From stolen Rembrandt paintings to drawings by Degas and Picasso, the world's most famous artwork has been victim to theft throughout history. While the vast majority of works have been recovered and returned to their proper owners, thousands of valuable items remain missing in action. Here are some of the most notorious examples.
The FBI knows who pulled off the biggest art heist in history, but they aren't naming names. And as for what become of the $580 million worth of masterpieces stolen exactly 23 years ago from a Boston museum, investigators say that trail went cold a decade ago.
The FBI said Monday it would be "imprudent" to disclose the identities of the thieves who stole 13 works of art from Boston's Isabella Stewart Gardner Museum in 1990, but said they belong to a criminal organization, and they said they believe the art work has "changed hands several times" over the years.
"The FBI believes with a high degree of confidence in the years after the theft the art was transported to Connecticut and the Philadelphia region and some of the art was taken to Philadelphia where it was offered for sale by those responsible for the theft," Special Agent Richard DesLauriers said during a press conference.
"With that same confidence we have identified the thieves who are members of a criminal organization with a base in the mid-Atlantic states and New England," he said.
After the attempted sale in Philadelphia, which authorities claim took place about a decade ago, the investigators' knowledge of the art's whereabouts is limited.
Just after midnight on March 18, 1990, two men dressed as police officers buzzed the side door at the Boston museum and claimed they were there to investigate a disturbance.
A little more than an hour later, the men left with what is said to be the most valuable collection of stolen artwork in history: $580 million worth of famous works, including Rembrandt's only seascape, "The Storm on the Sea of Galilee," and Vermeer's "The Concert," a masterpiece valued at more than $200 million.
The FBI on Monday pleaded with the public for any information leading to the whereabouts of the famed works, which they said could be hanging over a mantel somewhere or hidden in an attic.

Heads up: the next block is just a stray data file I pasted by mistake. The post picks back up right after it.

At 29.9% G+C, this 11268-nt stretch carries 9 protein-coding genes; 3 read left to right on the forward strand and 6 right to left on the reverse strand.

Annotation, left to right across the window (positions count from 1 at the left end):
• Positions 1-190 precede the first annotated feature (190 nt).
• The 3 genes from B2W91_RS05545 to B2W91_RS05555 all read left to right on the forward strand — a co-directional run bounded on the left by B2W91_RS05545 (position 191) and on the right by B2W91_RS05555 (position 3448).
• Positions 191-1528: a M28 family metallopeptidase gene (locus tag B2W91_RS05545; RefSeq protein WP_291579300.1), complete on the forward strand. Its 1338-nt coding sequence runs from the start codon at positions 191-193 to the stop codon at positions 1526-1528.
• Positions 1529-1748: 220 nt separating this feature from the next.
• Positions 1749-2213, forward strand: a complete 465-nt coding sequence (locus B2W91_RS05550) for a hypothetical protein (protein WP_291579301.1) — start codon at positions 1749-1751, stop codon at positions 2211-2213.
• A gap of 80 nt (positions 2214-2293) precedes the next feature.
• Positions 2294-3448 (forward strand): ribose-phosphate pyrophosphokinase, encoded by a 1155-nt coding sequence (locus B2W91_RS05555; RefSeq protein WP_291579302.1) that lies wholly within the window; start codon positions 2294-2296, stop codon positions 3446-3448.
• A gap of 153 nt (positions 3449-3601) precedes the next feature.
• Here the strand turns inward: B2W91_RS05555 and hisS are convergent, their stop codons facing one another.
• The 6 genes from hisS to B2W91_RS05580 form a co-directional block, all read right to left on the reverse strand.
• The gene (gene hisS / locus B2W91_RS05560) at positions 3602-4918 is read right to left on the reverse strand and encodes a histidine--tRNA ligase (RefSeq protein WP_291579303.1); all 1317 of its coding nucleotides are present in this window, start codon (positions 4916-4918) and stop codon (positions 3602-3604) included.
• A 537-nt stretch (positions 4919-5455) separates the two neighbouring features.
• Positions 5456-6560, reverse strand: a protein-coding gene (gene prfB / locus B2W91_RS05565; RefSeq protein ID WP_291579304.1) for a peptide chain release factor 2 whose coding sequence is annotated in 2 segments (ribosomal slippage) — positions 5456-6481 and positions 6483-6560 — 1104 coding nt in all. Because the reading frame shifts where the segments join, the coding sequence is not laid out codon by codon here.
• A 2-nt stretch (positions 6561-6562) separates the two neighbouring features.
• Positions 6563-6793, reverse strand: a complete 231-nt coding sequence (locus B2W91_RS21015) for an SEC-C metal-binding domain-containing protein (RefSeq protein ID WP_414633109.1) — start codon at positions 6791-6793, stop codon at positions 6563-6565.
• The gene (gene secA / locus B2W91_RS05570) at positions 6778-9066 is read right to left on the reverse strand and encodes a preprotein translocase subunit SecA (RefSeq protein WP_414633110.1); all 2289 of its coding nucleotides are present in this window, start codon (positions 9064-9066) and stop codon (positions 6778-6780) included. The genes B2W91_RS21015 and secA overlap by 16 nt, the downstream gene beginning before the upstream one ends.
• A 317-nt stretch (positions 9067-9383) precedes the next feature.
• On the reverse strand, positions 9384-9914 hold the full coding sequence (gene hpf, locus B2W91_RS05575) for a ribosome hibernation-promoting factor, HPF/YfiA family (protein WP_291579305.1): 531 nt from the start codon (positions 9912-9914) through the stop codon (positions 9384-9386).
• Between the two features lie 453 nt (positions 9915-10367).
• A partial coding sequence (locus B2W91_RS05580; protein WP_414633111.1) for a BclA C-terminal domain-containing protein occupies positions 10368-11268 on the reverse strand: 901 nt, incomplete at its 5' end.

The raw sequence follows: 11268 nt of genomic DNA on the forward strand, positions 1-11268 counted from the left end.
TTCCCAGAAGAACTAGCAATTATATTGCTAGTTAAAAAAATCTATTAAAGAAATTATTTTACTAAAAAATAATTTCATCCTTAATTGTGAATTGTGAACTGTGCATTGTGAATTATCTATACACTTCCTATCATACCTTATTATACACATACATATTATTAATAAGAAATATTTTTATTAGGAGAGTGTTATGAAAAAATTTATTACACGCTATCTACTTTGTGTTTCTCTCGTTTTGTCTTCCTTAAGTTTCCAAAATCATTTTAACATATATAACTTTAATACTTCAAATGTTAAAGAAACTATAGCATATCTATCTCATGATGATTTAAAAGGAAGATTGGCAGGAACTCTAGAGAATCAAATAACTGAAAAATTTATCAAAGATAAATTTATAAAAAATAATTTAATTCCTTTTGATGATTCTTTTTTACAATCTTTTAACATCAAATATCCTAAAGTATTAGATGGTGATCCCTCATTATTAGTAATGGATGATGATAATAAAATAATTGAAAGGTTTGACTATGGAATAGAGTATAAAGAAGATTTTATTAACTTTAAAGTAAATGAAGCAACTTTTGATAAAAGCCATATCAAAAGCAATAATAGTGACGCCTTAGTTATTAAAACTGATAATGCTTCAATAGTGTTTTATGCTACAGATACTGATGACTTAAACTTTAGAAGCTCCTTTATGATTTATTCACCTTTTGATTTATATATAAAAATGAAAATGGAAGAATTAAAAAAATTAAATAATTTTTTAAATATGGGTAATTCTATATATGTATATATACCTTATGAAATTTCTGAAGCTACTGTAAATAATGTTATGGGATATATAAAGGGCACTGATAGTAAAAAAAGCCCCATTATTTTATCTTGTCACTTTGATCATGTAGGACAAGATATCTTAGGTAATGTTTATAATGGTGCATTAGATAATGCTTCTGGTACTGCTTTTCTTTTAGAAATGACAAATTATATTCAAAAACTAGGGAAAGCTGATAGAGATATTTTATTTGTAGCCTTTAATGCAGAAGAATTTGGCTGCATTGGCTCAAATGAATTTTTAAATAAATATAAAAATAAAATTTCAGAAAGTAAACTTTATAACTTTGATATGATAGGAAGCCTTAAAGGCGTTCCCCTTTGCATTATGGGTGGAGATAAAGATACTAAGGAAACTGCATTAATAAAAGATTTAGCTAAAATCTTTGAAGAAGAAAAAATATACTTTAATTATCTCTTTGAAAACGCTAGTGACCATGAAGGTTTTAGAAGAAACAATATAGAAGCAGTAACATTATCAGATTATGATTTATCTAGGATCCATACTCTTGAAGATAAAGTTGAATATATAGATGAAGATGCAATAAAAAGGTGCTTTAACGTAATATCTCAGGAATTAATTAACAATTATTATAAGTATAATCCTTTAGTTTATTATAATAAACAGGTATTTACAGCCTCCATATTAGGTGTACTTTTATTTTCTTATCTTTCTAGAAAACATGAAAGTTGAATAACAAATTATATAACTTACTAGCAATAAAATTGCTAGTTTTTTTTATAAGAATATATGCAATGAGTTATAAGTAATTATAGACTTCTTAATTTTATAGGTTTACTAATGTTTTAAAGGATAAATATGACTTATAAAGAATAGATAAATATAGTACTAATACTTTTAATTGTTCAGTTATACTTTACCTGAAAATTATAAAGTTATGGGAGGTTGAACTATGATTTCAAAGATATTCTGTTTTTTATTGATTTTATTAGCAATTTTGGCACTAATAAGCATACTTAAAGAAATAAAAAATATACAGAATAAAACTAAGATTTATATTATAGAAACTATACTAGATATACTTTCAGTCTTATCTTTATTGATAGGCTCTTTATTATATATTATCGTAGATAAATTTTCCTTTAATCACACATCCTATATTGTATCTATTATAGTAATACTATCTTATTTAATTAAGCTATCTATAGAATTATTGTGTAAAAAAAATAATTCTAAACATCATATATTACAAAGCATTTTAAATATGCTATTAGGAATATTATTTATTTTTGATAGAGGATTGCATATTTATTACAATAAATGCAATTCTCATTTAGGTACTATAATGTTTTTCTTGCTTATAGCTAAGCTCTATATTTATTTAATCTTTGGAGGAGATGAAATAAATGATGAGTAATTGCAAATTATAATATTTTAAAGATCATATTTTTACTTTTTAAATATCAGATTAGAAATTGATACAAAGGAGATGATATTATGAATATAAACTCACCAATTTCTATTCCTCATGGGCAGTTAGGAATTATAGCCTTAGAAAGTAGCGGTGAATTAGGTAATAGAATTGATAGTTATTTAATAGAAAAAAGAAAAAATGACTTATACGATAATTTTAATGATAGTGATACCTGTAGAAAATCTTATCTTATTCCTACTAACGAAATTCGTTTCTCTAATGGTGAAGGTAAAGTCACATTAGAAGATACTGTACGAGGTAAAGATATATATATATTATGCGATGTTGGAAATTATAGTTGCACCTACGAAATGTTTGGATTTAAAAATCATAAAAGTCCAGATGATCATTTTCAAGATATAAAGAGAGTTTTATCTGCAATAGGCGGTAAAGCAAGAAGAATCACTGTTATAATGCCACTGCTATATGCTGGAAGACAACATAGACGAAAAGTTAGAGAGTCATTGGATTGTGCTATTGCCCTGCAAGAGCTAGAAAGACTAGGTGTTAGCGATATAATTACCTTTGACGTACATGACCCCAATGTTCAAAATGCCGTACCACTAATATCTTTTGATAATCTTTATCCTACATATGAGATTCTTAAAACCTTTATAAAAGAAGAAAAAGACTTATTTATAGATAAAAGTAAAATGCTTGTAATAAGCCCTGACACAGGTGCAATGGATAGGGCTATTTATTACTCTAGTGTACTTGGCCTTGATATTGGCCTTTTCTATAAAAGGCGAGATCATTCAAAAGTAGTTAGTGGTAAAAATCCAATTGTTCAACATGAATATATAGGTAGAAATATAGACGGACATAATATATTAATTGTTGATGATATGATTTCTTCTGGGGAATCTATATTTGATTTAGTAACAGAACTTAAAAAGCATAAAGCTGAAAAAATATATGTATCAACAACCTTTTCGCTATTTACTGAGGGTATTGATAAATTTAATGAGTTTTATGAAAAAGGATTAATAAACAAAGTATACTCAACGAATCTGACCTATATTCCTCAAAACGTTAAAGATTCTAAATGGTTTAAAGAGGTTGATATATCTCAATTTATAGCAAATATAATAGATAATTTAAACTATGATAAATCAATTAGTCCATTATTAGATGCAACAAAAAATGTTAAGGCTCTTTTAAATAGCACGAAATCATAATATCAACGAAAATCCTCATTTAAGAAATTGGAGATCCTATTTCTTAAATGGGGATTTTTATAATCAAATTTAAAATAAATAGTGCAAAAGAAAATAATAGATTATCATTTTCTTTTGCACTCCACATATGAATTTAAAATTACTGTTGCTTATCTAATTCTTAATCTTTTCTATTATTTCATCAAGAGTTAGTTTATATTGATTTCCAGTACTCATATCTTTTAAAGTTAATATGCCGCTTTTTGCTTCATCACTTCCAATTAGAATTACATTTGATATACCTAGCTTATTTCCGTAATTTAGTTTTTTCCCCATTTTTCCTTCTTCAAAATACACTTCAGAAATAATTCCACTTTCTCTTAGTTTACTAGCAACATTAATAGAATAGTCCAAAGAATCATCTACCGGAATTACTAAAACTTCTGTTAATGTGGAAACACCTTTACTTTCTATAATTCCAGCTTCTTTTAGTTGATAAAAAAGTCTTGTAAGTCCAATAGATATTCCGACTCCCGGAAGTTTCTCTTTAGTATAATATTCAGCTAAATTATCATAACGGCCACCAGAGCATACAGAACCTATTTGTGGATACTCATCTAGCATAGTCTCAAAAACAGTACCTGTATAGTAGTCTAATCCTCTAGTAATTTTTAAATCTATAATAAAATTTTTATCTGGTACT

Investigators over the years have followed leads from Nevada to France, but the priceless items snatched from the museum have never been recovered.
The two men who broke into the museum -- hours after Boston celebrated St. Patrick's Day -- had "inside knowledge" of the museum's surveillance system, FBI Special Agent Geoff Kelly previously told FoxNews.com.
The suspects, described as white men in their 30s, were disguised as Boston police officers when they approached the museum door. The pair convinced two inexperienced security guards that they were responding to a call, before overtaking the guards and tying them up.
They spent 81 minutes inside the museum, walking the dark hallways before making their way to the Dutch Room, where the most valuable works were found.
The pair smashed glass and used box cutters to remove the masterpieces from their frames. In all, 13 priceless items were taken: three paintings by Rembrandt including, "The Storm on the Sea of Galilee," five drawings by Degas, and Vermeer's "The Concert" -- said to be the most valuable stolen painting in the world. The thieves also snatched an ancient Chinese bronze beaker or "Ku" from the Shang Dynasty and a finial that once stood atop a flag from Napoleon's Army.
But the method by which the pair seized the works led police to believe they were inexperienced art thieves.
"They were clever in how they got into the museum," Kelly said, "but the working profile points to inexperienced art thieves."
"How they went about removing the paintings – slicing them from their frames – that's indicative of a rank amateur when it comes to art theft," Kelly said. "Anyone who knows anything about art, when you’re taking an old Dutch master, slicing out of the frame will damage the painting."
The pair also made sure to cover their tracks. They took the museum's surveillance tape with them. They also took a printout from a computer that showed -- based on motion detectors -- where they had walked in the museum. That information, however, was already captured on the computer's hard drive, confirming to authorities where in the museum the thieves had been and how long they had stayed.
"They had a comfort level that really would establish they had some type of knowledge about how the security protocols were conducted at the museum," said Kelly.
Kelly said it's highly probable the thieves had no idea the magnitude of their crime until they woke up the next morning and realized they had committed the "heist of the century." He said it's possible they planned to "wait until the heat dies down" before attempting to sell the works. But it never did.
The museum has a $5 million reward for anyone with information on the whereabouts of the items. The U.S. Attorney in Boston is also offering immunity from prosecution for anyone with information leading to the stolen art.
Anyone with information on the Gardner heist is urged to call the FBI at 617-742-5533. Tips can also be submitted online at https://tips.fbi.gov.
For more information on the crime, visit www.FBI.gov/gardner.
FoxNews.com's Cristina Corbin contributed to this report.